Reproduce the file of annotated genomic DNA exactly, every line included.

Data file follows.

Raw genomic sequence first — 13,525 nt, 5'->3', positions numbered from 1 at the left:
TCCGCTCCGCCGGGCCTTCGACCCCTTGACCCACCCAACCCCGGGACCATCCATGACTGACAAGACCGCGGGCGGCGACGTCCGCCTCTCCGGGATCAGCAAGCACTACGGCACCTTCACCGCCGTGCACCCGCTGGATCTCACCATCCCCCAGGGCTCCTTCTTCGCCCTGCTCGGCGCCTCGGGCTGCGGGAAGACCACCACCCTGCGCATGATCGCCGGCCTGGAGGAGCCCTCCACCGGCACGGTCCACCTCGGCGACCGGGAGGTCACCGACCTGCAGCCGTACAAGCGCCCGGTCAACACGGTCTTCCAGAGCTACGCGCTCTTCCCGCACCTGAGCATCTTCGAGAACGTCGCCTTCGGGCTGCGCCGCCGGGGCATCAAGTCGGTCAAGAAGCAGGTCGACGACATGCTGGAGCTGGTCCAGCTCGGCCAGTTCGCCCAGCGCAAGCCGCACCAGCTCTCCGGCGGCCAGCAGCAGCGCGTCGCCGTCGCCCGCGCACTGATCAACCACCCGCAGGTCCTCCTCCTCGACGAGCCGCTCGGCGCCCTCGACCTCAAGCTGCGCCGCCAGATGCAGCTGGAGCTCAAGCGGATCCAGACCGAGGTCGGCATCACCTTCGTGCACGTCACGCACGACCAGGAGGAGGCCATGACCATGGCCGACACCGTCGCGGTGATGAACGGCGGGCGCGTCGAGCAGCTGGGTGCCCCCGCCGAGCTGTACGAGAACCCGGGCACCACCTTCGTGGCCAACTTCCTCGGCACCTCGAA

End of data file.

Raw genomic sequence first — 13,525 nt, 5'->3', positions numbered from 1 at the left:
TCCGCTCCGCCGGGCCTTCGACCCCTTGACCCACCCAACCCCGGGACCATCCATGACTGACAAGACCGCGGGCGGCGACGTCCGCCTCTCCGGGATCAGCAAGCACTACGGCACCTTCACCGCCGTGCACCCGCTGGATCTCACCATCCCCCAGGGCTCCTTCTTCGCCCTGCTCGGCGCCTCGGGCTGCGGGAAGACCACCACCCTGCGCATGATCGCCGGCCTGGAGGAGCCCTCCACCGGCACGGTCCACCTCGGCGACCGGGAGGTCACCGACCTGCAGCCGTACAAGCGCCCGGTCAACACGGTCTTCCAGAGCTACGCGCTCTTCCCGCACCTGAGCATCTTCGAGAACGTCGCCTTCGGGCTGCGCCGCCGGGGCATCAAGTCGGTCAAGAAGCAGGTCGACGACATGCTGGAGCTGGTCCAGCTCGGCCAGTTCGCCCAGCGCAAGCCGCACCAGCTCTCCGGCGGCCAGCAGCAGCGCGTCGCCGTCGCCCGCGCACTGATCAACCACCCGCAGGTCCTCCTCCTCGACGAGCCGCTCGGCGCCCTCGACCTCAAGCTGCGCCGCCAGATGCAGCTGGAGCTCAAGCGGATCCAGACCGAGGTCGGCATCACCTTCGTGCACGTCACGCACGACCAGGAGGAGGCCATGACCATGGCCGACACCGTCGCGGTGATGAACGGCGGGCGCGTCGAGCAGCTGGGTGCCCCCGCCGAGCTGTACGAGAACCCGGGCACCACCTTCGTGGCCAACTTCCTCGGCACCTCGAA